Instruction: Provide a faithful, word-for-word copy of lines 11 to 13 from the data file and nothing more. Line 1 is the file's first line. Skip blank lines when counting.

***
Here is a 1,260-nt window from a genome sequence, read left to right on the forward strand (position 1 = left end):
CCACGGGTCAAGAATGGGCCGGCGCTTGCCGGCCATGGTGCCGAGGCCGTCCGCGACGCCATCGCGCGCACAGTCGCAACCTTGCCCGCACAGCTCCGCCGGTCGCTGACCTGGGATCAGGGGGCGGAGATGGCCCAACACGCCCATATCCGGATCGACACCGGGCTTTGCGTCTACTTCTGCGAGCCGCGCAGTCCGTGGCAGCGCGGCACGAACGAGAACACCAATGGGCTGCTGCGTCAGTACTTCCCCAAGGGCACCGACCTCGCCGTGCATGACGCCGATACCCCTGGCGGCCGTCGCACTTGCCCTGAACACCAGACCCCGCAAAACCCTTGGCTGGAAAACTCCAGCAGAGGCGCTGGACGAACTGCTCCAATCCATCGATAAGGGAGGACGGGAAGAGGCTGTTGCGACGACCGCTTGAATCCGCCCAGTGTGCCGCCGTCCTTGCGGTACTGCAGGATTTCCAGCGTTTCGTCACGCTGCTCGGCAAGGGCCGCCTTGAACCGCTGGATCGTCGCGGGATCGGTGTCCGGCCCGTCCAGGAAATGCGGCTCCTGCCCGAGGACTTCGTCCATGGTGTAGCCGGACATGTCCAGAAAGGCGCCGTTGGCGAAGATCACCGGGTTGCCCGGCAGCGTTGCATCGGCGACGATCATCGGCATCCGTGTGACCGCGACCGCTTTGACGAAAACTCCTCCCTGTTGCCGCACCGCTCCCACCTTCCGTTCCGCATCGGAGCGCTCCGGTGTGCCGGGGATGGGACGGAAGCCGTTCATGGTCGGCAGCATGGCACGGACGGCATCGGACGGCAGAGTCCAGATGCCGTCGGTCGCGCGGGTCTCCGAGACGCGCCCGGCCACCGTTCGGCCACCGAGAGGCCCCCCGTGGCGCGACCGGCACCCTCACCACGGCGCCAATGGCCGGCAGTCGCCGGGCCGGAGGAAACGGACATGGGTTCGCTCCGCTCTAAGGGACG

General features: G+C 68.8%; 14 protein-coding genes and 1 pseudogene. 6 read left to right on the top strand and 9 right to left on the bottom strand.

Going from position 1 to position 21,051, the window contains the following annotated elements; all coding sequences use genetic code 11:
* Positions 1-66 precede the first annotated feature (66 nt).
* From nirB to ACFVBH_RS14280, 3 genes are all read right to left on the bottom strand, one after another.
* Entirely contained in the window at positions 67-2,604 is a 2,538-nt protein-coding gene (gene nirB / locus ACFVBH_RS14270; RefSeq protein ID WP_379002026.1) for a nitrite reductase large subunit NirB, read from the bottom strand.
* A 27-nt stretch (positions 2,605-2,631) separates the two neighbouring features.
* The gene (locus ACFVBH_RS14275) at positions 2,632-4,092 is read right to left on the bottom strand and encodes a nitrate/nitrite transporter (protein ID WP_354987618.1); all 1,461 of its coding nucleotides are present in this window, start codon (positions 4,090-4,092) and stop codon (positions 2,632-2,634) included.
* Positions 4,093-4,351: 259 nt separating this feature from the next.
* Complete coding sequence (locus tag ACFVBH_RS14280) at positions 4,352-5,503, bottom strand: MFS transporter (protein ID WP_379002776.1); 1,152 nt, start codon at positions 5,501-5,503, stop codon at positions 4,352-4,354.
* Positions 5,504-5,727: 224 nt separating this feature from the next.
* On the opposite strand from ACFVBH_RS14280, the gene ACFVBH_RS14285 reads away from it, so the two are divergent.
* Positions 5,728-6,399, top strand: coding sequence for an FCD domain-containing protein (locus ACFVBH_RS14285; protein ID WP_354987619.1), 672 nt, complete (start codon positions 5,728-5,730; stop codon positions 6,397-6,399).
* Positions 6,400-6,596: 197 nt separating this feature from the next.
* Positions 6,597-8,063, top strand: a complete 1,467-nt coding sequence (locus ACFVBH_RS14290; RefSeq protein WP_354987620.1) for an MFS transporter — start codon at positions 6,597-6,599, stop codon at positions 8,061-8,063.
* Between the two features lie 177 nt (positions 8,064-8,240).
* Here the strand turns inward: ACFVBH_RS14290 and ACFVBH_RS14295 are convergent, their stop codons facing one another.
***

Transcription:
* Complete coding sequence (locus tag ACFVBH_RS14280) at positions 4,352-5,503, bottom strand: MFS transporter (protein ID WP_379002776.1); 1,152 nt, start codon at positions 5,501-5,503, stop codon at positions 4,352-4,354.
* Positions 5,504-5,727: 224 nt separating this feature from the next.
* On the opposite strand from ACFVBH_RS14280, the gene ACFVBH_RS14285 reads away from it, so the two are divergent.